RunKeeper began life in 2008 as part of the first wave of fitness-focused apps for the iPhone, helping runners (or bikers or cross-country skiers) keep track of their pace and routes. But more recently, the company has been evolving into a Web site that lets you upload data from all sorts of devices — like a watch that measures your blood pressure, a wirelessly-connected scale, or a bedside sleep monitor — and share it with friends, if you choose. Just as Facebook created a "social graph" that lets you keep tabs on what's happening within your social network, RunKeeper wants to build the "health graph," by making it easy to store and share data about your epic workouts and dieting triumphs.
RunKeeper raised $1.1 million last November, but founder and CEO Jason Jacobs tells me that the company hasn't had to touch that money. The company's mobile apps are offered for free, but the more fully-featured RunKeeper Elite service costs $20 a year. (It allows you to broadcast your progress in a cycling race live to the Web, for example.)
"While our subscriber base is growing quickly, our focus in the short-term is less on monetization and more on improving the core product, user growth/engagement, and ecosystem development via the Health Graph API," Jacobs writes. (API is the application programming interface that allows other sites and devices to link up with RunKeeper.)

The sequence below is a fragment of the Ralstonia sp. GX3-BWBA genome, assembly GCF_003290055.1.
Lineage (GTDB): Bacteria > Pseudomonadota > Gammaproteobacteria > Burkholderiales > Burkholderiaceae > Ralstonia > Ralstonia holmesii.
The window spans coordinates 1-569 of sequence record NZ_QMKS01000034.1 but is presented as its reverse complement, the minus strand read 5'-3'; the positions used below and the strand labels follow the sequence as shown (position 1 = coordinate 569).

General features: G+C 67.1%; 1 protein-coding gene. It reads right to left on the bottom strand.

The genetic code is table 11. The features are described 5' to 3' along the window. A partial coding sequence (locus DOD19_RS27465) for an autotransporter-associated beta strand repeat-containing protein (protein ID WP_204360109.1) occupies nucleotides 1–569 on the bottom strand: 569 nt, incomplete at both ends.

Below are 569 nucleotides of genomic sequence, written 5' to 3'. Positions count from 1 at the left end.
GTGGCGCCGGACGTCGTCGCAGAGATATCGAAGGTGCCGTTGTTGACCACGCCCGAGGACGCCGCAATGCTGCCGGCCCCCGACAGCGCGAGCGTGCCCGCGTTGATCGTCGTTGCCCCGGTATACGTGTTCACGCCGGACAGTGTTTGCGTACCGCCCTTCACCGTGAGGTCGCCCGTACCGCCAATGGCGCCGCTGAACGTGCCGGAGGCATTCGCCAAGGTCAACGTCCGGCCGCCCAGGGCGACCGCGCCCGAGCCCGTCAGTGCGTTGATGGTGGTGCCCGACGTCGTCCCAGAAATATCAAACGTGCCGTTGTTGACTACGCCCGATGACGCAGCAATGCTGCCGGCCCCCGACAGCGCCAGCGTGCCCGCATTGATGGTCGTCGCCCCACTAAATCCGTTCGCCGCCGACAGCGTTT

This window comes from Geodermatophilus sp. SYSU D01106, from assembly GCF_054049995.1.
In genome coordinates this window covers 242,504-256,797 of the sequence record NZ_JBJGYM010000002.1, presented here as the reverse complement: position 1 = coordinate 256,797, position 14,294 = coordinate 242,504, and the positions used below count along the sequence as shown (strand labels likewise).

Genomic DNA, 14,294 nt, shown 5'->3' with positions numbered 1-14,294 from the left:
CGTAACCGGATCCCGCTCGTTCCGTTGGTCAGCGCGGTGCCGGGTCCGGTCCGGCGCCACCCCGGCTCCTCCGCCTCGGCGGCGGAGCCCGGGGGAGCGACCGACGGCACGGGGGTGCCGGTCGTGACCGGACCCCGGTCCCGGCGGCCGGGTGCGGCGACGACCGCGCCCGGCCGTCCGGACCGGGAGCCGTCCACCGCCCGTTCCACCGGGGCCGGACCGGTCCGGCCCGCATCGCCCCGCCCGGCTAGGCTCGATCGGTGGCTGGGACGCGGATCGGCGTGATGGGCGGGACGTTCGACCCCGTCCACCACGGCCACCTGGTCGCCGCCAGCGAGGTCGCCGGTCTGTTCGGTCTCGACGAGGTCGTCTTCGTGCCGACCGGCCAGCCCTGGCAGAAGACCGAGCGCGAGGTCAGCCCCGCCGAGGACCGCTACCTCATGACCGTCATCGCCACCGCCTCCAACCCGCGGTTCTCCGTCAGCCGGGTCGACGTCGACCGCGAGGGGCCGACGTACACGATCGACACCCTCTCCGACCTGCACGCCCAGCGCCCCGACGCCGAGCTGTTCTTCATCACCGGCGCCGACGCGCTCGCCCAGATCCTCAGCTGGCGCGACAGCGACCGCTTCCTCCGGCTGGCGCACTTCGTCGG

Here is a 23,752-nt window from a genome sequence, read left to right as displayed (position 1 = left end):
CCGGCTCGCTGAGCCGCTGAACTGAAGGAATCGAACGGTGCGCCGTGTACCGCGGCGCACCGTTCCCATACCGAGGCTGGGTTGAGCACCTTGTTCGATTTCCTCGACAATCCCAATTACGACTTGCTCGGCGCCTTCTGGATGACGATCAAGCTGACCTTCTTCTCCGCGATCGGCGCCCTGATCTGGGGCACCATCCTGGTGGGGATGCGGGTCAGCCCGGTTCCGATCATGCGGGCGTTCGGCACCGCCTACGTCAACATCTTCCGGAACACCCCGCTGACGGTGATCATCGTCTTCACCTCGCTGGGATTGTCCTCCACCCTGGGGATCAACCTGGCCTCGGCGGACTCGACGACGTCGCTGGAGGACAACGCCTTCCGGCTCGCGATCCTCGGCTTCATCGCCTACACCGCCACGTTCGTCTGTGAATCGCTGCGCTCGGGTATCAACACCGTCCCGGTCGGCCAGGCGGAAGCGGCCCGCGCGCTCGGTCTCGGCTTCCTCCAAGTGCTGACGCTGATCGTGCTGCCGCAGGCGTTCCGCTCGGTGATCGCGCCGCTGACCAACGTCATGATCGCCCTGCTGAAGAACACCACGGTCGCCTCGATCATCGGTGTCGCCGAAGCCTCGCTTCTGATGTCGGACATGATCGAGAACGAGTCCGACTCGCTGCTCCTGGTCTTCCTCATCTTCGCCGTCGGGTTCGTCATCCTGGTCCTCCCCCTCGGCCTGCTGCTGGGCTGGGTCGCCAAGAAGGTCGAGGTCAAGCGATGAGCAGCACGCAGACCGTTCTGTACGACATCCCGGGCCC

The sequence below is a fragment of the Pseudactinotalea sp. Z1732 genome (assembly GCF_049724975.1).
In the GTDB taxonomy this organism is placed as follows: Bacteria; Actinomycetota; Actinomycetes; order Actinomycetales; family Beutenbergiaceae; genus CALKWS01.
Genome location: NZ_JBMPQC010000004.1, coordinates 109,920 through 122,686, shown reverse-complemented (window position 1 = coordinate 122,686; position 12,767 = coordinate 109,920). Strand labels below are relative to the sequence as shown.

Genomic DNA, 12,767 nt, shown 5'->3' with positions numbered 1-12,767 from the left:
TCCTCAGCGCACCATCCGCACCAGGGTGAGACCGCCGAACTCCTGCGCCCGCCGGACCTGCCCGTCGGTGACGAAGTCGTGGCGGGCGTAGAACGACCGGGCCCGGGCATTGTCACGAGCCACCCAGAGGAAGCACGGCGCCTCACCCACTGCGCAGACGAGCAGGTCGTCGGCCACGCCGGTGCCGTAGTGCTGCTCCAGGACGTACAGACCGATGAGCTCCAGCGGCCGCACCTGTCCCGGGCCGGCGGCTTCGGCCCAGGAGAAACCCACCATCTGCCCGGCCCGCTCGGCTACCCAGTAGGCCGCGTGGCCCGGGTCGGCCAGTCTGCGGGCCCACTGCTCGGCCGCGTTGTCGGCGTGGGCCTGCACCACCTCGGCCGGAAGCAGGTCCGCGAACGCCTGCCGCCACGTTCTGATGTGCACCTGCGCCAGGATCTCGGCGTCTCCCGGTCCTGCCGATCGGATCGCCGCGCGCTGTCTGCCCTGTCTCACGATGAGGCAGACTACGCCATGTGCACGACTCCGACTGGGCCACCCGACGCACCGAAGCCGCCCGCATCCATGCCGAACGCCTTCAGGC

Jacobs says he expects the company to grow from 14 employees to 40 by the end of next year.
According to data the company published in September, RunKeeper has about 6.5 million users. Roughly 70 percent live outside the U.S. Fifty-six percent use it to track their running, 25 percent walking, and 13 percent cycling.
Spark Capital partner Bijan Sabet has been an active RunKeeper user for the past six months, and blogged about the company's competitive position relative to Nike last year. (Sabet is also an investor in fast-growing Web services like Twitter and Tumblr.)
Here's Jacobs' blog post on "What's Next for RunKeeper," announcing the new funding round.
About Scott Kirsner
Scott Kirsner was part of the team that launched Boston.com in 1995, and has been writing a column for the Globe since 2000. His work has also appeared in Wired, Fast Company, The New York Times, BusinessWeek, Newsweek, and Variety. Scott is also the author of the books "Fans, Friends & Followers" and "Inventing the Movies," was the editor of "The Convergence Guide: Life Sciences in New England," and was a contributor to "The Good City: Writers Explore 21st Century Boston." Scott also helps organize several local events on entrepreneurship, including the Nantucket Conference and Future Forward. Here's some background on how Scott decides what to cover, and how to pitch him a story idea.
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